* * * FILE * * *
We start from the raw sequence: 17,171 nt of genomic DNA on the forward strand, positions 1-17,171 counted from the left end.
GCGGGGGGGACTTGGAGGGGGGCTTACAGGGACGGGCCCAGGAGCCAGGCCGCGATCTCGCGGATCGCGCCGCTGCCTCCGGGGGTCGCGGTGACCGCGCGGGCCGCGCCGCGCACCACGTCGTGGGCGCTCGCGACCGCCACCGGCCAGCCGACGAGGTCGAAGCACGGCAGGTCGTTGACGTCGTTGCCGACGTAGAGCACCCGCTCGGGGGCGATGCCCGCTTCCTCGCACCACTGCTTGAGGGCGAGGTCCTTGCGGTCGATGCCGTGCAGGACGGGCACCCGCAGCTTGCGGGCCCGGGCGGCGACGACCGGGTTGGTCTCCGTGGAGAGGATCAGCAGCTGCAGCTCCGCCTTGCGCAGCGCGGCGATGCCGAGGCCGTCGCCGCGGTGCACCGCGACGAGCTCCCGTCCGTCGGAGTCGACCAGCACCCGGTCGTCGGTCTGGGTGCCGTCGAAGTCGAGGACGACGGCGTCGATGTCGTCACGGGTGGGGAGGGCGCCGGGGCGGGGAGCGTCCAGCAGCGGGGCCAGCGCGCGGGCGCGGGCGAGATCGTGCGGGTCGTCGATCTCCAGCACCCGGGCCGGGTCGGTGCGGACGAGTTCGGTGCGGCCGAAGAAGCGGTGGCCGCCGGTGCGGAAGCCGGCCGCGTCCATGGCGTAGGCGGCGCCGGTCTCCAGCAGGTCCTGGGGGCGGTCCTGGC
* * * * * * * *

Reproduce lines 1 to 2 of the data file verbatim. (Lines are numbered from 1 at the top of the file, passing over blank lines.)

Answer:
We start from the raw sequence: 17,171 nt of genomic DNA on the forward strand, positions 1-17,171 counted from the left end.
GCGGGGGGGACTTGGAGGGGGGCTTACAGGGACGGGCCCAGGAGCCAGGCCGCGATCTCGCGGATCGCGCCGCTGCCTCCGGGGGTCGCGGTGACCGCGCGGGCCGCGCCGCGCACCACGTCGTGGGCGCTCGCGACCGCCACCGGCCAGCCGACGAGGTCGAAGCACGGCAGGTCGTTGACGTCGTTGCCGACGTAGAGCACCCGCTCGGGGGCGATGCCCGCTTCCTCGCACCACTGCTTGAGGGCGAGGTCCTTGCGGTCGATGCCGTGCAGGACGGGCACCCGCAGCTTGCGGGCCCGGGCGGCGACGACCGGGTTGGTCTCCGTGGAGAGGATCAGCAGCTGCAGCTCCGCCTTGCGCAGCGCGGCGATGCCGAGGCCGTCGCCGCGGTGCACCGCGACGAGCTCCCGTCCGTCGGAGTCGACCAGCACCCGGTCGTCGGTCTGGGTGCCGTCGAAGTCGAGGACGACGGCGTCGATGTCGTCACGGGTGGGGAGGGCGCCGGGGCGGGGAGCGTCCAGCAGCGGGGCCAGCGCGCGGGCGCGGGCGAGATCGTGCGGGTCGTCGATCTCCAGCACCCGGGCCGGGTCGGTGCGGACGAGTTCGGTGCGGCCGAAGAAGCGGTGGCCGCCGGTGCGGAAGCCGGCCGCGTCCATGGCGTAGGCGGCGCCGGTCTCCAGCAGGTCCTGGGGGCGGTCCTGGC